Submitted by Taps Coogan on the 26th of February 2018 to The Sounding Line.
The following interactive chart, from Our World in Data, shows average healthcare costs per capita versus average life expectancy for 20 developed economies around the world from 1970 until 2015. By sliding the blue bar under the chart and pressing play, you can see how the healthcare costs and life expectancy of each country change over time.
The chart illustrates that the US is spending more than twice as much money per capita on healthcare compared to most other developed countries while experiencing a shorter life expectancy than most. While the quality of a country’s healthcare system is not the only factor in determining life expectancy (obesity rates, substance abuse, murder rates, conflicts, etc… all play a part), it is not a good sign that Americans are paying far more to live shorter than average lives. To make matters worse, after the data set stops in 2015, life expectancy in the US fell for the second time in 50 years and healthcare costs exploded even higher.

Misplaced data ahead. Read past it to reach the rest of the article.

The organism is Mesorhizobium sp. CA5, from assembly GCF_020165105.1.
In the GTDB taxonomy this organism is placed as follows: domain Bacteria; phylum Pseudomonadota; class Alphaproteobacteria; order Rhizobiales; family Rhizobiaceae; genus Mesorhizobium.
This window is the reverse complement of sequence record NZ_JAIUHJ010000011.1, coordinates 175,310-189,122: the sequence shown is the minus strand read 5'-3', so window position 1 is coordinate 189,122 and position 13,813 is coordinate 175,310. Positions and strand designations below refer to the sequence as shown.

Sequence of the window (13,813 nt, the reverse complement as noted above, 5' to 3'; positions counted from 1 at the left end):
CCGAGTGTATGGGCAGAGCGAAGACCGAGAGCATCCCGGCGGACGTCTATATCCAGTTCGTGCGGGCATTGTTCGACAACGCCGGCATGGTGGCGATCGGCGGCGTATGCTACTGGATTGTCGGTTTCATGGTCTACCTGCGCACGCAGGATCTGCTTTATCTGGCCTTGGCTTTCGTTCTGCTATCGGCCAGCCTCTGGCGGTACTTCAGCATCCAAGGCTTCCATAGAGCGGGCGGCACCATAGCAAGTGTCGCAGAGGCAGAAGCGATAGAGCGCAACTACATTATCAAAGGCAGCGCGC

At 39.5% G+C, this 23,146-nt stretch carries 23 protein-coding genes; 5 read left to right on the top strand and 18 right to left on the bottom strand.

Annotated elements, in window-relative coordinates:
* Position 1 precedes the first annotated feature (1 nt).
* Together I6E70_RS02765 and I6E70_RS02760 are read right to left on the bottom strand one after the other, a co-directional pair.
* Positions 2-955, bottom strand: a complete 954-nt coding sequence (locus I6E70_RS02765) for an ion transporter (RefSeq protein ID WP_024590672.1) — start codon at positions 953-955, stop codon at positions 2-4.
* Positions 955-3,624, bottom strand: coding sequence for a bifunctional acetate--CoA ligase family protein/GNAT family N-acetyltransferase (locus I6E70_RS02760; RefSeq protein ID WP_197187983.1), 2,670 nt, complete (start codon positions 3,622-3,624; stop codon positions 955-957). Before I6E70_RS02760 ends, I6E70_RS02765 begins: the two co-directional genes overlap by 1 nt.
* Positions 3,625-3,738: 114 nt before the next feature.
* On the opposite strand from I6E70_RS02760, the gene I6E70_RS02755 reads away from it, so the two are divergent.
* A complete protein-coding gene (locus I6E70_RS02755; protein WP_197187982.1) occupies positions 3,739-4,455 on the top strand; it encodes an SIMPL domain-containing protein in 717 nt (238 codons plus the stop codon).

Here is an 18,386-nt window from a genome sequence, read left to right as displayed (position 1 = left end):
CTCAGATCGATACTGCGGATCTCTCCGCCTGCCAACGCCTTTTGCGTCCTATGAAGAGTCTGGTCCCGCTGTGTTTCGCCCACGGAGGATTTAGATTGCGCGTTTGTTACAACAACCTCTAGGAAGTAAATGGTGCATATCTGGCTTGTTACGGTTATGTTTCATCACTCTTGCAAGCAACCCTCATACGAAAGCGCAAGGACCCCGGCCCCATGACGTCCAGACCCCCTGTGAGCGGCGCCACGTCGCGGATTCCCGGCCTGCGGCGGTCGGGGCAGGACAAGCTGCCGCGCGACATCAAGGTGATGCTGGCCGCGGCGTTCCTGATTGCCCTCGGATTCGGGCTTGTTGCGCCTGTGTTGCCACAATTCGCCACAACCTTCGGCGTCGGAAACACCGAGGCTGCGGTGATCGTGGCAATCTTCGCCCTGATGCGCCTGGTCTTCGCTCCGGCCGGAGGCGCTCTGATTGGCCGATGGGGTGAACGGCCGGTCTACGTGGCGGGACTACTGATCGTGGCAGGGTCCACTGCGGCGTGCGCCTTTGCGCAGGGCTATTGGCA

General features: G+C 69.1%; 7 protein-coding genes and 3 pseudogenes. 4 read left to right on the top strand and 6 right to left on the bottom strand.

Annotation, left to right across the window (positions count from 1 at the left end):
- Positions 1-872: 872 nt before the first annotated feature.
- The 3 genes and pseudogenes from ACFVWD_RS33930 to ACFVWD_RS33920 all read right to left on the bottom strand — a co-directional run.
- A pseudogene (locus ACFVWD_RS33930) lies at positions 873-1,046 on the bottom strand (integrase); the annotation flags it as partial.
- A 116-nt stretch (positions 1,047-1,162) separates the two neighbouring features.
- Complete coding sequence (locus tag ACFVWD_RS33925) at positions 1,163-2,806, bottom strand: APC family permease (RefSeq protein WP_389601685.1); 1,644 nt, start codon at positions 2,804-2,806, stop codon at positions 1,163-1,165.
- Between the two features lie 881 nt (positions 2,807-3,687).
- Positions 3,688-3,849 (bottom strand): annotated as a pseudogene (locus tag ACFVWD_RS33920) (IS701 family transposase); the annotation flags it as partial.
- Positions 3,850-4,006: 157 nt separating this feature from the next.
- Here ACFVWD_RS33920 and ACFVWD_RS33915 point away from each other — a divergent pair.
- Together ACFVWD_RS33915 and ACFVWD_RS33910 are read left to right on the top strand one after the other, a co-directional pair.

It probably won’t shock readers to learn that the acceleration in US healthcare spending per capita has continued since 2010, when the Affordable Care Act (Obamacare) was signed into law, taking an already broken system and making it worse. We discussed why Obamacare has contributed to rising costs and what could be done to fix it in detail here. Suffice it to say that the US is in need of a major healthcare system overhaul.
It is also worth noting that since the financial crisis struck Greece in 2008 and destroyed the country’s economy, spending on healthcare has plunged by 36% yet life expectancy has continued to rise by nearly two years.
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